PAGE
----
Factors influencing taxonomic composition and abundance of macrozoobenthos in extralittoral zone of shallow eutrophic lakes
- Cite this article as:
- Żbikowski, J. & Kobak, J. Hydrobiologia (2007) 584: 145. doi:10.1007/s10750-007-0613-x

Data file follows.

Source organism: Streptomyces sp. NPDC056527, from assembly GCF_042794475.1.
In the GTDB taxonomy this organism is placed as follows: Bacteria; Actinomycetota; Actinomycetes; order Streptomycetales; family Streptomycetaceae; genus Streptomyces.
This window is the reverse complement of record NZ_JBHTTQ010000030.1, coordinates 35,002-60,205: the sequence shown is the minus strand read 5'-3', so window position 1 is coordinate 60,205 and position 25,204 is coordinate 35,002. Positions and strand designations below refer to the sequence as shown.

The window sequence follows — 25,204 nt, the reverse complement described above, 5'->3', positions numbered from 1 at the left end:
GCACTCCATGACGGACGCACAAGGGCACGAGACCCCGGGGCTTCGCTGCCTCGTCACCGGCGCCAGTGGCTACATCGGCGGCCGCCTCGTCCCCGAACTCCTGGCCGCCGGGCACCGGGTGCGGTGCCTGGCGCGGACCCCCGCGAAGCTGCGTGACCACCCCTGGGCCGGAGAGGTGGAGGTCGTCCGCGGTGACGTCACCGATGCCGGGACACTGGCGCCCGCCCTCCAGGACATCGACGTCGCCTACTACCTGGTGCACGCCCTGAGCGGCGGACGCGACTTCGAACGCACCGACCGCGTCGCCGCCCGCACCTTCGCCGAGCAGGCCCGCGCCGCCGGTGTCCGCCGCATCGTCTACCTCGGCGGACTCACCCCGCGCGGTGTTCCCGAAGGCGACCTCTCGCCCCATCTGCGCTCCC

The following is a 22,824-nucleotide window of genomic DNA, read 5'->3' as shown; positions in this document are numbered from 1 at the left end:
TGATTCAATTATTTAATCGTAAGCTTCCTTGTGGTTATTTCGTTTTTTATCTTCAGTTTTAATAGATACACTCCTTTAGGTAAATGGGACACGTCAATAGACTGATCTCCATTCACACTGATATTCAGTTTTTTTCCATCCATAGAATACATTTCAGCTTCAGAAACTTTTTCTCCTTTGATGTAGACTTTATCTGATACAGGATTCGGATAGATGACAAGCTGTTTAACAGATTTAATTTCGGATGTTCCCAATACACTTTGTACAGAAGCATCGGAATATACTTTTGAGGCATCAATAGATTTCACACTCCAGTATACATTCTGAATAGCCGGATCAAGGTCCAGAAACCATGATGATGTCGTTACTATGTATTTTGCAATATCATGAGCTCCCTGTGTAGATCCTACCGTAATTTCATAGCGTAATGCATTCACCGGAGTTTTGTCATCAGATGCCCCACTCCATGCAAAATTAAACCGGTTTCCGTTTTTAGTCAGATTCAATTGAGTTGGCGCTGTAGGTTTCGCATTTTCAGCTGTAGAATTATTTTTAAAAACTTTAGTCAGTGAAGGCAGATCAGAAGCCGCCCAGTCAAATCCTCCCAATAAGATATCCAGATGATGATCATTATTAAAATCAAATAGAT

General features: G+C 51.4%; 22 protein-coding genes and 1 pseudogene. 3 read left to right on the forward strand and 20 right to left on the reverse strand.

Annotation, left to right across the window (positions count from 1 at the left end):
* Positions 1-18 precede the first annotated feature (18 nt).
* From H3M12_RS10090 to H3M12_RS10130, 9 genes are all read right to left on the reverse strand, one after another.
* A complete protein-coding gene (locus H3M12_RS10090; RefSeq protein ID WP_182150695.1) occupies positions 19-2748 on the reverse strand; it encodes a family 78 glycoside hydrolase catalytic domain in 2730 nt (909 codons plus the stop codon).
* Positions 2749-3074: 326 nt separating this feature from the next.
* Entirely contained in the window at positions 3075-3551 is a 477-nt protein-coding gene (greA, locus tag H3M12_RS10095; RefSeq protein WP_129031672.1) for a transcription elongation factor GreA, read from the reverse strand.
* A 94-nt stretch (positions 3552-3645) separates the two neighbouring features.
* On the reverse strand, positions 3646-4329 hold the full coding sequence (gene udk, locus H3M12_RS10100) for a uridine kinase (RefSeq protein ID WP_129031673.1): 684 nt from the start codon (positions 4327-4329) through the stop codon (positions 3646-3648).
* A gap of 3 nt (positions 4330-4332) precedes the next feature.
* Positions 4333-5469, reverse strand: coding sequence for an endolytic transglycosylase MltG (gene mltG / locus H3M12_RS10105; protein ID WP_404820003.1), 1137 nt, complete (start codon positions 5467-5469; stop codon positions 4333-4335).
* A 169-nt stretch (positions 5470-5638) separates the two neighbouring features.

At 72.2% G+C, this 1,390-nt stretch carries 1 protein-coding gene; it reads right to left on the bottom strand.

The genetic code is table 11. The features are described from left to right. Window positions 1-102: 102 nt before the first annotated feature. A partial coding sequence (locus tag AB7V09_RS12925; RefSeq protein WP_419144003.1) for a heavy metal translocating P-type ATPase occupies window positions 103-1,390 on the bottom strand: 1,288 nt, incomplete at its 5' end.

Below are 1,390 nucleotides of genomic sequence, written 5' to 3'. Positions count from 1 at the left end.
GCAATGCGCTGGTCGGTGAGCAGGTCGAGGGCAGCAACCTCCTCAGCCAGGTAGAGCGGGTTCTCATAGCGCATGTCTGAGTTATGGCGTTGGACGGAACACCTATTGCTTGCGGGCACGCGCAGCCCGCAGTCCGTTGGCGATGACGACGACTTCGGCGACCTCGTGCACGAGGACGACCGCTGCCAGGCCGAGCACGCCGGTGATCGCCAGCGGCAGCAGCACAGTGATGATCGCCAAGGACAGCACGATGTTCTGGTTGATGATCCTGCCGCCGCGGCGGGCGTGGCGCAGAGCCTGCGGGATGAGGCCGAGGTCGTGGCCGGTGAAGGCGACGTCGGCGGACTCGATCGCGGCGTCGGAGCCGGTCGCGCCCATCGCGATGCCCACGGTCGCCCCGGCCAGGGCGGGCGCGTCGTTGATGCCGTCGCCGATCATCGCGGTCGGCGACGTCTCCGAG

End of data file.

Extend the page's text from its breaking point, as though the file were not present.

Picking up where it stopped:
Zoobenthos is an essential part of shallow lake ecosystems, exerting a considerable impact upon their functioning. We studied 13 eutrophic, shallow, polymictic lakes from Northern Poland to find out which environmental factors influence taxonomic composition, abundance and biodiversity of their zoobenthos. The Canonical Correspondence Analysis allowed to distinguish three lake types: (1) macrophyte-dominated lakes, with high plant cover and well illuminated bottom, inhabited by abundant, diverse benthic taxa; (2) deeper phytoplankton-dominated lakes, with shaded bottom, high sediment oxygen demand (SOD) and rather sparse zobenthos community, dominated by Chironomus and Chaoborus larvae; (3) shallower phytoplankton-dominated lakes, with intermediate amount of light at the bottom and lower SOD values and comparatively diverse zoobenthos, but with lower number of taxa than in the first group. Apart from plant presence, distinguishing between macrophyte-dominated lakes and the other types, the most important variable in the CCA was amount of light reaching the bottom. Probably the impact of light on the bottom fauna was indirect: light stimulated development of macrophytes or phytobenthos (depending on its intensity) and thus improved food and oxygen conditions. Zoobenthos was also affected by oxygen conditions (mainly SOD), presumably by short-time oxygen depletions occurring in the deep phytoplankton-dominated lakes and preventing survival of some benthic taxa.